This article has been written by blog reader and SQL Server Expert Praveen Barath in response to my previous article SQL SERVER – Optimization Rules of Thumb – Best Practices.
Well Query Optimizations rules are not limited.
It depends on business needs as well,
For example we always suggest to have a relationship between tables but if they are heavily used for Update insert delete, I personally don’t recommended coz it will effect performance as I mentioned it all depends on Business needs;
Here are few more tips I hope will help you to understand.
One: only “tune” SQL after code is confirmed as working correctly.
(use top (sqlServer) and LIMIT to limit the number of results where appropriate,
SELECT top 10 jim,sue,avril FROM dbo.names )
Two: ensure repeated SQL statements are written absolutely identically to facilate efficient reuse: re-parsing can often be avoided for each subsequent use.
Three: code the query as simply as possible i.e. no unnecessary columns are selected, no unnecessary GROUP BY or ORDER BY.
Four: it is the same or faster to SELECT by actual column name(s). The larger the table the more likely the savings.
Five: do not perform operations on DB objects referenced in the WHERE clause:
Six: avoid a HAVING clause in SELECT statements – it only filters selected rows after all the rows have been returned. Use HAVING only when summary operations applied to columns will be restricted by the clause. A WHERE clause may be more efficient.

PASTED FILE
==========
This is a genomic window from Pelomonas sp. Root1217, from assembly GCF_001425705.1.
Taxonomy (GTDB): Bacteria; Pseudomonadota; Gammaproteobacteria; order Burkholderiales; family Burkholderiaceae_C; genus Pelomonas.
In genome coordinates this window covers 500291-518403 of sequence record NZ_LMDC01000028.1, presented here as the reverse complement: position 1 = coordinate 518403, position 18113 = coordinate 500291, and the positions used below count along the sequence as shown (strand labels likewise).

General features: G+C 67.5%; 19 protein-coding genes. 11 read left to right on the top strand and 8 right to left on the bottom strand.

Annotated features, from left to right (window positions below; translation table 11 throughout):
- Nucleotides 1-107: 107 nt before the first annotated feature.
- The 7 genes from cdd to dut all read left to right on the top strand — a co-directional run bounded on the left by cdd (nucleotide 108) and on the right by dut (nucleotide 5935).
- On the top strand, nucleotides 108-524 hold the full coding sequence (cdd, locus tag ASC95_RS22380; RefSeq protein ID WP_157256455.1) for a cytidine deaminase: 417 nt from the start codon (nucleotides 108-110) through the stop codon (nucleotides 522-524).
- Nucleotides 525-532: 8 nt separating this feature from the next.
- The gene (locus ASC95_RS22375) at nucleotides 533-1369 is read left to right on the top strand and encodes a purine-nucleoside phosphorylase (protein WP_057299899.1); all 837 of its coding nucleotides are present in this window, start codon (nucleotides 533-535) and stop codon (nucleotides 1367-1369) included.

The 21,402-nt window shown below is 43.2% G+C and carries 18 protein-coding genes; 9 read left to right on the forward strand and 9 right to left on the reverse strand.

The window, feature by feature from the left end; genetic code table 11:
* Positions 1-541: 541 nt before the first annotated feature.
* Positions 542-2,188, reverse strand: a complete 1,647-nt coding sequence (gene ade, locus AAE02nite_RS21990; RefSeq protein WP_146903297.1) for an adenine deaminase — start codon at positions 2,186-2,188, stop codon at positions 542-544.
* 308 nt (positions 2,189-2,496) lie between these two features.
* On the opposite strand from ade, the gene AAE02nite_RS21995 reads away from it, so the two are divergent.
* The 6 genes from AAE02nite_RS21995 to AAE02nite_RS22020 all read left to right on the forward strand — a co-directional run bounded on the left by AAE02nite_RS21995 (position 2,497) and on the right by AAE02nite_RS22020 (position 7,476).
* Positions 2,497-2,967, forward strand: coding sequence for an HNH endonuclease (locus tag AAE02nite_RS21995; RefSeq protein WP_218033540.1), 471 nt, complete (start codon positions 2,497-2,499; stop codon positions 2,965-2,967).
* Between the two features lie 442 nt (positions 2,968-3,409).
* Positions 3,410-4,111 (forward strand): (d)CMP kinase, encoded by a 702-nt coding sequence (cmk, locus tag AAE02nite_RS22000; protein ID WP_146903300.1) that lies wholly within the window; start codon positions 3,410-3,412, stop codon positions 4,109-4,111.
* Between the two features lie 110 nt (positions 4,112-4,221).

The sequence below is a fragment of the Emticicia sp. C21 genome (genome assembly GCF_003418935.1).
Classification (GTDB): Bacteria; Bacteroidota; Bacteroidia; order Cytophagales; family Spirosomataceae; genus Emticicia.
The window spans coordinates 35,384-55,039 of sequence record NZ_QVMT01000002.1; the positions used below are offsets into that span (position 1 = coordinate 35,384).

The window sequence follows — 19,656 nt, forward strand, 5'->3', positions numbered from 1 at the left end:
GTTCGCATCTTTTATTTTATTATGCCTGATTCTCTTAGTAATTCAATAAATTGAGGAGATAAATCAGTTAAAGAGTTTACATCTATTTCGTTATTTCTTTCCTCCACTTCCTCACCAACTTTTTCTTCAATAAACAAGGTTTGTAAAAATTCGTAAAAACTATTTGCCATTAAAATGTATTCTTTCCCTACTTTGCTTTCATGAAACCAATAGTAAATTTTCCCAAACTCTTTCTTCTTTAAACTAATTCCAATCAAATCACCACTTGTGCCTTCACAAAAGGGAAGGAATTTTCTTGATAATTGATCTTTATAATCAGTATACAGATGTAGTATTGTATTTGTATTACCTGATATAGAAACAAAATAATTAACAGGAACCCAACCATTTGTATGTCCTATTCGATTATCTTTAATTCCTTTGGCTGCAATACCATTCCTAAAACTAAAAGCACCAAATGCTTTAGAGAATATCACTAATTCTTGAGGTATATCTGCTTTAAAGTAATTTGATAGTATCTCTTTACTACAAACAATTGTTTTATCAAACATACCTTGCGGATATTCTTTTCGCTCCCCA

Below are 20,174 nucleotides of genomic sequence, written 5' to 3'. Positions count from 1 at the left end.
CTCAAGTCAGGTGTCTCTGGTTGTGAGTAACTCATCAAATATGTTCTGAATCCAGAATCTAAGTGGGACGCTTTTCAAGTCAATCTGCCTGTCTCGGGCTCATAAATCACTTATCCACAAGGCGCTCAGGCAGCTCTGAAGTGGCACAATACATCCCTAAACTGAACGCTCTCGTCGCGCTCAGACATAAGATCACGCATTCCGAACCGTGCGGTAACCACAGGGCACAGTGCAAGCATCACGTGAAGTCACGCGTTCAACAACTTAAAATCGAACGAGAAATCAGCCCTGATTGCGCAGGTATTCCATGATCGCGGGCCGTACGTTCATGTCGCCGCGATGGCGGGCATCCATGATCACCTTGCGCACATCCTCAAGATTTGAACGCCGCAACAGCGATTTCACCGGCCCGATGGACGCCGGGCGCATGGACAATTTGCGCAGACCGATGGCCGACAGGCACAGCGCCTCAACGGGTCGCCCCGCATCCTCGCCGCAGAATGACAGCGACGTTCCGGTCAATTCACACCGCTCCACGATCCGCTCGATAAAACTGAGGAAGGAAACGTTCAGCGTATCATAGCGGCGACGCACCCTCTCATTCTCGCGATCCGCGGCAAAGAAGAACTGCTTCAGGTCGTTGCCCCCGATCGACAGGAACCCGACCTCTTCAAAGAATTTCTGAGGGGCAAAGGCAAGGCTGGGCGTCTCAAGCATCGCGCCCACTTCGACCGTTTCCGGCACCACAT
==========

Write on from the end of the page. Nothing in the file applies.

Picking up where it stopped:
Seven: when writing a sub-query (a SELECT statement within the WHERE or HAVING clause of another SQL statement):
– use a correlated (refers to at least one value from the outer query) sub-query when the return is relatively small and/or other criteria are efficient i.e. if the tables within the sub-query have efficient indexes.
– use a noncorrelated (does not refer to the outer query) sub-query when dealing with large tables from which you expect a large return (many rows) and/or if the tables within the sub-query do not have efficient indexes.
– ensure that multiple sub-queries are in the most efficient order.
– remember that rewriting a sub-query as a join can sometimes increase efficiency.
Eight: minimize the number of table lookups especially if there are sub-query SELECTs or multicolumn UPDATEs.
Nine: when doing multiple table joins consider the benefits/costs for each of EXISTS, IN, and table joins. Depending on your data one or another may be faster.
‘IN is usually the slowest’.
Note: when most of the filter criteria are in the sub-query IN may be more efficient; when most of the filter criteria are in the parent-query EXISTS may be more efficient.
Ten: where possible use EXISTS rather than DISTINCT.
Reference : Pinal Dave (http://blog.SQLAuthority.com)